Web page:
BNSF in an oil-tanker fight with the oil industry

The move to create heavier and stronger rail tank cars such as those that carry oil through Oklahoma has led to a battle developing between Burlington Northern Santa Fe and the oil industry.

Burlington Northern Santa Fe has started charging oil companies and refineries a premium to use refurbished cars on its tracks. The rail way made the move after Congress ordered rail tank cars to be improved to increase safety and prevent catastrophies like the deadly derailment a few years ago in Canada..

But BNSF balked after one of the retrofitted cars crashed in Iowa this summer and spilled more than 230,000 gallons of crude, according to a report in the Houston Chronicle.  The oil industry contends the rates are 30 percent higher for their oil to be carried on the retrofitted cars.

The jump in rates is part of a fight between railroads and the oil industry that comes as pipeline shortages force oil companies to turn to other means of transport to move record crude production to market. In less than 16 months, the latest in a series of older models of tank car that Congress deemed not safe enough to run on the nation’s rail network must be phased out of service.

“The bottom line is in order to meet these deadlines we have to have both new and retrofitted cars,” said Mike O’Malley, president of the Railway Supply Institute, a trade group representing rail car builders. “If you just rely on new cars, it’ll be extremely difficult to meet these deadlines.”

Ultimately, the railroads’ resistance to retrofitted cars could cost energy companies more to ship their crude across the nation’s railways and force them to scrap relatively new tank cars that otherwise might have decades more of service.

A BNSF spokesman said that as contracts with shippers expire, the railroad would seek agreements requiring the exclusive uses of the new DOT117J tank cars. Railroads don’t own the cars themselves; they are owned by shipping firms or the oil companies themselves.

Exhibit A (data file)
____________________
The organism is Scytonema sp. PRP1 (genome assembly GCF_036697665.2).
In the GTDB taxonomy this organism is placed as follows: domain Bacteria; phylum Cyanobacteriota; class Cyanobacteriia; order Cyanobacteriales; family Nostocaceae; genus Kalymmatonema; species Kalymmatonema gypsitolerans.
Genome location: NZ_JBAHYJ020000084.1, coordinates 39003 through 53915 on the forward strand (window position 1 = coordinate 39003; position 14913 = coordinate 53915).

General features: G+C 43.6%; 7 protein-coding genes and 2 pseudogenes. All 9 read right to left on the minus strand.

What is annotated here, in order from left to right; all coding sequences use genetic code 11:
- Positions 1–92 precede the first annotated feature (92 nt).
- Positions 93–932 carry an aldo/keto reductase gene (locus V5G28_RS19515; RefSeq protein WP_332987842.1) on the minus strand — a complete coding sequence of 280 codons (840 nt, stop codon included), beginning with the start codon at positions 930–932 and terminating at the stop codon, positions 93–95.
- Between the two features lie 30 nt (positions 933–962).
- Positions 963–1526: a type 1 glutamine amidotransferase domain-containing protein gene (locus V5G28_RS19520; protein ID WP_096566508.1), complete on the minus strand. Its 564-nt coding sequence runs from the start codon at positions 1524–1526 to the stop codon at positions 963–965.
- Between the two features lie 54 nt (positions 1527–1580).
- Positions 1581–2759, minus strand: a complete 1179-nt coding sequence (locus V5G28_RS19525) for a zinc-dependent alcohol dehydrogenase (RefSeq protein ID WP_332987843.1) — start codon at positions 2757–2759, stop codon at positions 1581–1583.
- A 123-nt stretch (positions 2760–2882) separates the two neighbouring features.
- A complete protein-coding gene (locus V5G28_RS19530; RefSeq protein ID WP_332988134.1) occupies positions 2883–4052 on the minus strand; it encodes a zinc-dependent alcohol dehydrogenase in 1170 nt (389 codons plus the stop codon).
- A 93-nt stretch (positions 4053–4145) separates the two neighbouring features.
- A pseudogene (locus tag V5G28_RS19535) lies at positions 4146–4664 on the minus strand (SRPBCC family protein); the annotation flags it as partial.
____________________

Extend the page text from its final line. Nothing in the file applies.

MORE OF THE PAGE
“We believe the DOT117J is the appropriate tank car to safely move crude oil in unit trains,” the spokesman said in an email. “Tank car lessors and builders are getting this message and will bring more DOT117J online.”

Oil train use has declined from the boom year of 2014, but places such as the Permian Basin in West Texas, Bakken shale in North Dakota and Alberta oil sands in Canada remain reliant on rail as they wait for the completion of new pipelines. After years of decline, oil train traffic is starting to tick up again, according to the Energy Department. In September, more than 16.3 million barrels of crude were moved by rail, almost double that of the same month the previous year.

Those in the oil sector argue that Congress approved the retrofitted cars on the understanding that replacing tens of thousands of tank cars, many relatively new, was not feasible.

“Congress deemed these cars safe. (The Transportation Department), after extensive economic and risk analysis, did too, and based on its decision, over 16,000 tank cars have been retrofitted to meet the robust safety standards,” Rob Benedict, a senior director at refining trade group American Fuel and Petrochemical Manufacturers, said in a statement.